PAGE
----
A very nicely-done site giving full details of Archimedes' famous proof.
Hannibal Barca and the Punic Wars
Search on Archimedes, a casualty of the Second Punic War.
Raphael's "The School of Athens"
Among the cast of this famous painting are Plato and Aristotle, Euclid (wielding his compass, naturally) and Ptolemy.
Vatican Mathematics Exhibit (300 B.C. - 1500)
This is actually an Internet representation of a Library of Congress exhibit from 1993 dealing with the Vatican Library and Renaissance culture. Annotated Greek and Latin manuscripts of mathematics and astronomy, including big images of the Pythagorean Theorem in Euclid's Elements, the beginning of Archimedes'"On Conoids and Spheroids" and much more.
Biographies of Woman Mathematicians (400 - present)
This site is actually an ongoing student project at Agnes Scott College, a women's college in Georgia, and contains a wealth of information on the contributions of women to mathematics.
Ptolemy's Table of Chords
Damascius:The Life of Hypatiafrom The Suda
A translation of one of the source materials on Hypatia of Alexandria.
Institute and Museum of History of Science (Florence) (c. 1500's on)
This is a fascinating and extremely well-done site containing a wealth of material on the history of science in the Tuscan region (area near Florence, Italy), and especially on the work of Galileo.
"During the Edo period (1603-1867) Japan was cut off from the western world. But learned people of all classes, from farmers to samurai, produced theorems in Euclidean geometry. These theorems appeared as beautifully colored drawings on wooden tablets which were hung under one of the roof in the precincts of a shrine or temple. The tablet was called a SANGAKU which means a mathematics tablet in Japanese. . . ."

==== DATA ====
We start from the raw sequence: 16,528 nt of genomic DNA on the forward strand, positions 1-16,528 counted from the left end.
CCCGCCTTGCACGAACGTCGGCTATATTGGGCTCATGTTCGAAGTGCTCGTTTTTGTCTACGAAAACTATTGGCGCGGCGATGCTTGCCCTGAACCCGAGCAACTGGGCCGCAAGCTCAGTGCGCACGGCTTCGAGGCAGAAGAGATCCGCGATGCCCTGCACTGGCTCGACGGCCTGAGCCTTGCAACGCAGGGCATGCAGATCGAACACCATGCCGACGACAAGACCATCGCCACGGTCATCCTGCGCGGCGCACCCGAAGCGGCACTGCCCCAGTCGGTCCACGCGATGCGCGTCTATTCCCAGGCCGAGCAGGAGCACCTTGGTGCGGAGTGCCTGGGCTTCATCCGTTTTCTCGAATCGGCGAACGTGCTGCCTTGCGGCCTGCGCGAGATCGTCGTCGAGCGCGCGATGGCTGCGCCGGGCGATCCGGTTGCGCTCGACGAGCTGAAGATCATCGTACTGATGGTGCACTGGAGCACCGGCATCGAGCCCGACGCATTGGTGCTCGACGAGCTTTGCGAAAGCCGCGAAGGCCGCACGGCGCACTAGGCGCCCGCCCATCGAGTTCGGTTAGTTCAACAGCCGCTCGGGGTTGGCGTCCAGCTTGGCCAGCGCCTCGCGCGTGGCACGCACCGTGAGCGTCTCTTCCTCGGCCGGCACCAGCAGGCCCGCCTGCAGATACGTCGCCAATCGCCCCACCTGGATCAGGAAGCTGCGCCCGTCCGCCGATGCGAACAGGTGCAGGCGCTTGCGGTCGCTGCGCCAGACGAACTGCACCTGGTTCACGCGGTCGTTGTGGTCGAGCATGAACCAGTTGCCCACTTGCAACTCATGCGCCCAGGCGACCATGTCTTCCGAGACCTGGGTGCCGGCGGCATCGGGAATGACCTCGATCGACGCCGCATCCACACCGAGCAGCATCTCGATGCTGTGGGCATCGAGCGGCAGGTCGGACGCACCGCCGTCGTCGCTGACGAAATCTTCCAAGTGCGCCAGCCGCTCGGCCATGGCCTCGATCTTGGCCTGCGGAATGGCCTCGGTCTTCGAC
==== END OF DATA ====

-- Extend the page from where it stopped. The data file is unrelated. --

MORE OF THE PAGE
The Galileo Project (Rice University) (1564 - 1642)
If it's Galileo's life and work that you're interested in, then this well-done and extensive site is the place.
Trinity College (Ireland) History Page (c. 1600 - 1870)
Contains considerable material on a wide variety of seventeenth- and eighteenth-century mathematicians.
Gauss proved in 1796 that the regular polygon of seventeen sides is constructible using compass and straightedge.  Here is an explicit construction of, and lots of other information about, the regular 17-gon.  Also visit the rest of  Eric Weisstein's World of Mathematics (a.k.a. MathWorld), as well as Eric W. Weisstein's home page.
Fred Rickey's Home Page
Prof. Rickey is a recognized leader in the study and teaching of the history of mathematics, and his pages are a valuable resource.
History of Mathematics E-Mail Discussion Lists
There are at least two such lists active at present, the MAA History List and the Historia Matematica mailing list; each of these maintains a searchable archive.
History of Math - AMS/MAA
Describes the mathematical archiving project carried on jointly by these organizations.
The Oughtred Society
Everything about slide rules!  Also see JavaSlide:  The WWW's Very First Java Slide Rule.
British Society for the History of Mathematics